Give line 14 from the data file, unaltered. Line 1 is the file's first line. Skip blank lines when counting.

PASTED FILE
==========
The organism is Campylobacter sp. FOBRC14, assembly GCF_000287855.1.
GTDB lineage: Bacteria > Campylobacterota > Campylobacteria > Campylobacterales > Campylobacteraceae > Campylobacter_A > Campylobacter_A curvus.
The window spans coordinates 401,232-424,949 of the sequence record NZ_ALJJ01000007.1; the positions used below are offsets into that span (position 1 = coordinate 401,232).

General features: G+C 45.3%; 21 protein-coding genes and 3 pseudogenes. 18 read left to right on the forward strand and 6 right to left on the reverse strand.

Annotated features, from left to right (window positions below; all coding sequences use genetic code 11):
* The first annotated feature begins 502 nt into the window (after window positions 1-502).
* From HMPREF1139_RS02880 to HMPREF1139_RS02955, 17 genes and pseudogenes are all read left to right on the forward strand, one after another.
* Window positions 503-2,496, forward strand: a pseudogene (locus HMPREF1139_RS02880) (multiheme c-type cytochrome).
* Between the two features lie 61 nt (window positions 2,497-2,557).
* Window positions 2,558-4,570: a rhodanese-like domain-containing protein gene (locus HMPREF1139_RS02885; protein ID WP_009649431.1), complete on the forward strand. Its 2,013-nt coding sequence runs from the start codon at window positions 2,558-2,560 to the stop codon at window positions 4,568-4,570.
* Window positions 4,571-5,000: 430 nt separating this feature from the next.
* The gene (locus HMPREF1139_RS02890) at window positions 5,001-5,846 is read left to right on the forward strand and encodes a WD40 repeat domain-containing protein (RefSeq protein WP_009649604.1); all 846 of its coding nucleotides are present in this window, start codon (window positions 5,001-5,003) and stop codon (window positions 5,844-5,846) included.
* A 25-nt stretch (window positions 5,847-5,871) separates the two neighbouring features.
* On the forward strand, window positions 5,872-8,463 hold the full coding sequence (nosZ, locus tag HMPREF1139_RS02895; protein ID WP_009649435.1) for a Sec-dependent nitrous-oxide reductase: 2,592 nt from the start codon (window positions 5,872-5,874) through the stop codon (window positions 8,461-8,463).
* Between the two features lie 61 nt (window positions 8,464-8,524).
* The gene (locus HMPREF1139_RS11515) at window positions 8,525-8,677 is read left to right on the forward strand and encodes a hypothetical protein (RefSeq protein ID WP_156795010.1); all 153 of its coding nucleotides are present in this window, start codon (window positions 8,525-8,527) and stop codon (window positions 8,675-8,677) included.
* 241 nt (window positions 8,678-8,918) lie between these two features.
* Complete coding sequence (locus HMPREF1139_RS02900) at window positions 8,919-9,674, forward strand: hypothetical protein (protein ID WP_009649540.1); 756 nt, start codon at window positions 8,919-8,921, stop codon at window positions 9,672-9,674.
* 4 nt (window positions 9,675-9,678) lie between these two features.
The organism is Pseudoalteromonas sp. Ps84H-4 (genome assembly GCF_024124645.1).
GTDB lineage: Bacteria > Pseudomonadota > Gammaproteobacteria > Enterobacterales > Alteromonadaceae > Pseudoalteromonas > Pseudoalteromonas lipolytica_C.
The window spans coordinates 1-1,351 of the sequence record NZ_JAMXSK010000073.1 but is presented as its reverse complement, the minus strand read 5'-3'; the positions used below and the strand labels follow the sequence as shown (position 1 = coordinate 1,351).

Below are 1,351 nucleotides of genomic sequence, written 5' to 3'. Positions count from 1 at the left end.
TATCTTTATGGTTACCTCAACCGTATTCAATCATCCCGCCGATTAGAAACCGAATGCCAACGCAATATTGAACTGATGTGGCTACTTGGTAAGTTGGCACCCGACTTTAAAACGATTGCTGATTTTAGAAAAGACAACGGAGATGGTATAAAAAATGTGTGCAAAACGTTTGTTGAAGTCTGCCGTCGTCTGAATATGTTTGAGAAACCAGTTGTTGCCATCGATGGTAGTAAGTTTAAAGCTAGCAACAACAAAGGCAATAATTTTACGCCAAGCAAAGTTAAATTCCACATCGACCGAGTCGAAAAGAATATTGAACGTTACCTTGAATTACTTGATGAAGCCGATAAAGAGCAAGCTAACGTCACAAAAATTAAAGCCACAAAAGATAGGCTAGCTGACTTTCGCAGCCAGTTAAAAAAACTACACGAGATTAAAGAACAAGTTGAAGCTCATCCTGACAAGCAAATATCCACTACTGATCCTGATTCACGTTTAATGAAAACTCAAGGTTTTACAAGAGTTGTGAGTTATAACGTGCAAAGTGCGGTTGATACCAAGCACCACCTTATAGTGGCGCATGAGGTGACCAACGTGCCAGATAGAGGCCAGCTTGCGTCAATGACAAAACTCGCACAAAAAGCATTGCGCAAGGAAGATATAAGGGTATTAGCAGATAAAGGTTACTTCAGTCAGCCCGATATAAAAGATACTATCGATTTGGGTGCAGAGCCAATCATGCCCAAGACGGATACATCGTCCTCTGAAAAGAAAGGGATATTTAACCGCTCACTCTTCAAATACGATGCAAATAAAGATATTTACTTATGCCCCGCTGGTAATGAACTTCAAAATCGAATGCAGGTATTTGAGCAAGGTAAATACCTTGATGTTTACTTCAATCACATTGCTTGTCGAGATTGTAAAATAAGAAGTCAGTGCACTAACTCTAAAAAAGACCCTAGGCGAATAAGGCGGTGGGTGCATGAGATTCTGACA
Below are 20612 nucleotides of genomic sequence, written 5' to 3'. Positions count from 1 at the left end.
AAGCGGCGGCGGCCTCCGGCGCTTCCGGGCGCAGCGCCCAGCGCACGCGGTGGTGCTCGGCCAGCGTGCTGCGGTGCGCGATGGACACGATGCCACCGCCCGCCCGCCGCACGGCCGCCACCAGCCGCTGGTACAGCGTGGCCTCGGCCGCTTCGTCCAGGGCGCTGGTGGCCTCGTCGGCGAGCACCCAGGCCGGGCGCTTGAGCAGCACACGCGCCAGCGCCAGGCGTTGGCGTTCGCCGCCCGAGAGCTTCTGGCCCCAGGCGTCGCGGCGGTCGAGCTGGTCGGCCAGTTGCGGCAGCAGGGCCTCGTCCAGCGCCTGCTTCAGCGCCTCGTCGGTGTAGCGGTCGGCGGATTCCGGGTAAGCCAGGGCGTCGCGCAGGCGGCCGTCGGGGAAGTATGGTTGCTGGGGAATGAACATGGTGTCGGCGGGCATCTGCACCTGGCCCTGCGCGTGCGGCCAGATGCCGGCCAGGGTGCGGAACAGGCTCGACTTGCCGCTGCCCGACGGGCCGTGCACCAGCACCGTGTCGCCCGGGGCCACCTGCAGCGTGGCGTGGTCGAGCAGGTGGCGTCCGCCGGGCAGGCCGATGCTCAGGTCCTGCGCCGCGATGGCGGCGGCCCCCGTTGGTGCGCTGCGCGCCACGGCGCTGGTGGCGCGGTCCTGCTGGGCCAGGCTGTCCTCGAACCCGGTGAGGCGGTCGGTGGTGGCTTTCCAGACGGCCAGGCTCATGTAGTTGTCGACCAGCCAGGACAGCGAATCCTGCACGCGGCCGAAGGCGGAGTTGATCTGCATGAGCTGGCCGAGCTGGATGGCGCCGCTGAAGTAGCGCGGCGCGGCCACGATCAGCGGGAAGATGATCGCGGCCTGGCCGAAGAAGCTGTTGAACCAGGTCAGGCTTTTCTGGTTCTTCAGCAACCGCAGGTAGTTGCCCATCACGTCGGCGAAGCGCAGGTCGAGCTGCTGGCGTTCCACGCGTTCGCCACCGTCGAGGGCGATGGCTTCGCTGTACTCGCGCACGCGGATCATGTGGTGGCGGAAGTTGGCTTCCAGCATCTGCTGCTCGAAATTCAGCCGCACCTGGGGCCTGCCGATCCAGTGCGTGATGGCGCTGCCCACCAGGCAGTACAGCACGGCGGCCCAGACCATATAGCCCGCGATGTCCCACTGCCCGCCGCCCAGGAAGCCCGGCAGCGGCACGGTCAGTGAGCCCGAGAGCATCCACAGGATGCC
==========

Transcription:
* On the forward strand, window positions 5,872-8,463 hold the full coding sequence (nosZ, locus tag HMPREF1139_RS02895; protein ID WP_009649435.1) for a Sec-dependent nitrous-oxide reductase: 2,592 nt from the start codon (window positions 5,872-5,874) through the stop codon (window positions 8,461-8,463).